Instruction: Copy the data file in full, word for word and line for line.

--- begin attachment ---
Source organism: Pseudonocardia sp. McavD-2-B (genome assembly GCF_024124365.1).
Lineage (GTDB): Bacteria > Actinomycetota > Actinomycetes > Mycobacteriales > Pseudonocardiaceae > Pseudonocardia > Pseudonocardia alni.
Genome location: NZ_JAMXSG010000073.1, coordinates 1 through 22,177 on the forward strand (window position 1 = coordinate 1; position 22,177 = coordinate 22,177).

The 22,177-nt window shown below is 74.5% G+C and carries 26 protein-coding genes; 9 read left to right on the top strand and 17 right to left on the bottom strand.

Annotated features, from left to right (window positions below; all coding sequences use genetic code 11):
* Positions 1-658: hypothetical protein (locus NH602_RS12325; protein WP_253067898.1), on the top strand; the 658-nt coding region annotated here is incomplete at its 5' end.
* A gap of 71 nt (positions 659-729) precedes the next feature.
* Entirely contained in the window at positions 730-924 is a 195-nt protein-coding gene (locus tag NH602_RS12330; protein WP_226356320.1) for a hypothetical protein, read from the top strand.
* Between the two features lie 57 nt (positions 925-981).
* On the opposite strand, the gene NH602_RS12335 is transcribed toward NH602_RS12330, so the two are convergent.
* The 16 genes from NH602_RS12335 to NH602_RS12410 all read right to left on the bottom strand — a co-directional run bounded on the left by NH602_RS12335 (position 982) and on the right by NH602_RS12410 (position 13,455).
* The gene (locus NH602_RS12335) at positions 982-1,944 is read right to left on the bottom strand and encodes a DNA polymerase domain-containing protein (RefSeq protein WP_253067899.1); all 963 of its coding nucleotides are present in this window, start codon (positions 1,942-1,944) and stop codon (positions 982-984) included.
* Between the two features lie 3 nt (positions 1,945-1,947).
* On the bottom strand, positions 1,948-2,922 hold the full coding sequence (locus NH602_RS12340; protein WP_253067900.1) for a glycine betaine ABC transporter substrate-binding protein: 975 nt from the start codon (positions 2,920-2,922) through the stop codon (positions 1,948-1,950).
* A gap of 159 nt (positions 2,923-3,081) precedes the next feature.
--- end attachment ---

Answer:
Source organism: Pseudonocardia sp. McavD-2-B (genome assembly GCF_024124365.1).
Lineage (GTDB): Bacteria > Actinomycetota > Actinomycetes > Mycobacteriales > Pseudonocardiaceae > Pseudonocardia > Pseudonocardia alni.
Genome location: NZ_JAMXSG010000073.1, coordinates 1 through 22,177 on the forward strand (window position 1 = coordinate 1; position 22,177 = coordinate 22,177).

The 22,177-nt window shown below is 74.5% G+C and carries 26 protein-coding genes; 9 read left to right on the top strand and 17 right to left on the bottom strand.

Annotated features, from left to right (window positions below; all coding sequences use genetic code 11):
* Positions 1-658: hypothetical protein (locus NH602_RS12325; protein WP_253067898.1), on the top strand; the 658-nt coding region annotated here is incomplete at its 5' end.
* A gap of 71 nt (positions 659-729) precedes the next feature.
* Entirely contained in the window at positions 730-924 is a 195-nt protein-coding gene (locus tag NH602_RS12330; protein WP_226356320.1) for a hypothetical protein, read from the top strand.
* Between the two features lie 57 nt (positions 925-981).
* On the opposite strand, the gene NH602_RS12335 is transcribed toward NH602_RS12330, so the two are convergent.
* The 16 genes from NH602_RS12335 to NH602_RS12410 all read right to left on the bottom strand — a co-directional run bounded on the left by NH602_RS12335 (position 982) and on the right by NH602_RS12410 (position 13,455).
* The gene (locus NH602_RS12335) at positions 982-1,944 is read right to left on the bottom strand and encodes a DNA polymerase domain-containing protein (RefSeq protein WP_253067899.1); all 963 of its coding nucleotides are present in this window, start codon (positions 1,942-1,944) and stop codon (positions 982-984) included.
* Between the two features lie 3 nt (positions 1,945-1,947).
* On the bottom strand, positions 1,948-2,922 hold the full coding sequence (locus NH602_RS12340; protein WP_253067900.1) for a glycine betaine ABC transporter substrate-binding protein: 975 nt from the start codon (positions 2,920-2,922) through the stop codon (positions 1,948-1,950).
* A gap of 159 nt (positions 2,923-3,081) precedes the next feature.